Korea has a large Buddhist population so there are temples all over the place. Many of them look similar and have architecture much like the palaces you may also visit. But, if you are going to visit a temple while visiting Seoul, we recommend Bongeunsa Temple (Bongeunsa Temple Station or Samseong Station). It is one of the largest temples that we have seen as it is a complex instead of just one building. It is pretty much across the street from Coex Mall (again not our top 10 but we like it) which also has some shopping, good food, and a decent aquarium.

Suwon and surrounding area

Clarissa refers to Hwaseong Fortress as the Great Wall of Korea. We were impressed that she did the three mile plus hike. There are several places to rest as you walk. I wouldn’t bring a stroller as you need to go up several flights of stairs, but a carrier would be fine. It isn’t a dangerous hike at all. There is a palace inside the wall, but it is not better than Gyeongbokgung that is listed above. There are several monuments and bells. There is a place to learn archery at certain times of day. You can get snacks at a convenience store. It is very pretty during certain times of year. At certain places on the wall you can see most of Suwon.

I went to several different folk villages in Korea and the best one is the Korean Folk Village in Yongin. We have been twice. There are several different houses and shops set up so that you can see how peasants and rich people and governors have lived in Korea over the years. Several times per day there are shows with horses, acrobats, or folk dancers. I grew up going to Jamestown and this was the closest thing I experienced to this. There is also a great Folk Museum that has exhibits from many countries around the world to see how indigenous peoples live. A small amusement park is attached. There is admission for the folk village and museum, and you can also add on rides at the amusement park or different experiences like pottery making for an additional cost. There is plenty of Korean food available for purchase as well.

On our first trip to the Folk Village, we went to Everland the next day. Everland is an amusement park with the same caliber rides as a Busch Gardens. There are different countries represented as well as food. Clarissa was only 2.5 so she was too small for all of the rides except Thomas the Train. But the real reason that we went there was the zoo! Admission to Everland will cover the zoo and the rides. But the zoo alone is worth the admission. It is the best zoo in South Korea because of the size and quality of the exhibits. It is also the only zoo in Korea that has pandas. There is a safari ride that takes you over land and water to see animals close up. You can also pay extra for a pony or camel ride.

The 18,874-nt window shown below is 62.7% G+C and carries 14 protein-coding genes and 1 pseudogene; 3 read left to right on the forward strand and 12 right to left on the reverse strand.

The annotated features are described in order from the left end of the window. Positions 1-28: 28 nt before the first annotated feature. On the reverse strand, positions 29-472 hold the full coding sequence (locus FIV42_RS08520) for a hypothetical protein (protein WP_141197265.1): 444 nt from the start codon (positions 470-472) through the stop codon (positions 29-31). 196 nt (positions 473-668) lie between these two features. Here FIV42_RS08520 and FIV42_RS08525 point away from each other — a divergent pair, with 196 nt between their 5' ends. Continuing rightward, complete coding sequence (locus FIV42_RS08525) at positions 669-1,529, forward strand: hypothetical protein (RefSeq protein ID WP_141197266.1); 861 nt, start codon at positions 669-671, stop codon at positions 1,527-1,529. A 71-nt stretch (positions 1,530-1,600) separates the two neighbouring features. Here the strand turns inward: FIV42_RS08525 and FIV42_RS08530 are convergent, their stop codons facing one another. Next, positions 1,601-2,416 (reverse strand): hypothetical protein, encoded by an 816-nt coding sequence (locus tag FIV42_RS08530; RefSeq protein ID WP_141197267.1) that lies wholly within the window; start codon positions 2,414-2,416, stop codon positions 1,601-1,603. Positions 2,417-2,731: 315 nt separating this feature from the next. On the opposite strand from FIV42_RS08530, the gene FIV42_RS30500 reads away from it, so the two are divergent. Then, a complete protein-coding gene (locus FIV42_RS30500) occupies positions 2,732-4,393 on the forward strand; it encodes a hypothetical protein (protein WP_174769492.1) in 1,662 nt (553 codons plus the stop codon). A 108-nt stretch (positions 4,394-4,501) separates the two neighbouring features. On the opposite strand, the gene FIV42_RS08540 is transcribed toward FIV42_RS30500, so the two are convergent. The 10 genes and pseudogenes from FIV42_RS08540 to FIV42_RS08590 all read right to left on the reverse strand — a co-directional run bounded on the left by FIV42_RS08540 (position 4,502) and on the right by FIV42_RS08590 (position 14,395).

If Clarissa was making this list, she would add Anseong Farmland to the Suwon and surrounding area. However, this would not be easily accessible by public transportation so it would really only be worth going if you already live in Korea and are planning to be in the Pyeongtaek area (Camp Humphreys or Osan).

Busan

People head to Busan for the beach. The water in South Korea is pretty cold in my opinion, but Busan has some very pretty beaches. Our favorite is Haeundae Beach. It is a very nice beach, but also very crowded during tourist season (July and August). You can see some pretty parks nearby or a sand castle festival in May. I like the contrast of the water with the tall buildings. There is an aquarium right on the beach, but you can skip it unless you have really young kids who need something to do.

Another cool temple is check out is Haedong Yonggungsa. You can take a bus near Haeundae Beach or you can take a taxi. It is a beautiful temple, on the side of a mountain and right on the water. There are plenty of statues and shrines inside it to see. We happened to go the week of Buddha’s birthday so it had special lanterns.

If you’re going to be in Busan and are looking for a fun park to go to with your kids, I would recommend Busan Citizen’s Park. There are so many beautiful plants and different playgrounds. Your kids will love it! It’s not super easy to get to with public transportation, so again, this would be great if you have a car.

Seoul: Insadong and Museums 

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We started our Wednesday morning at the largest Kyobo bookstore in Seoul. They had a very large English section and a reading area for kids complete with a world map. It was mostly college textbooks and children’s books with a large section of books perfect for homeschooling.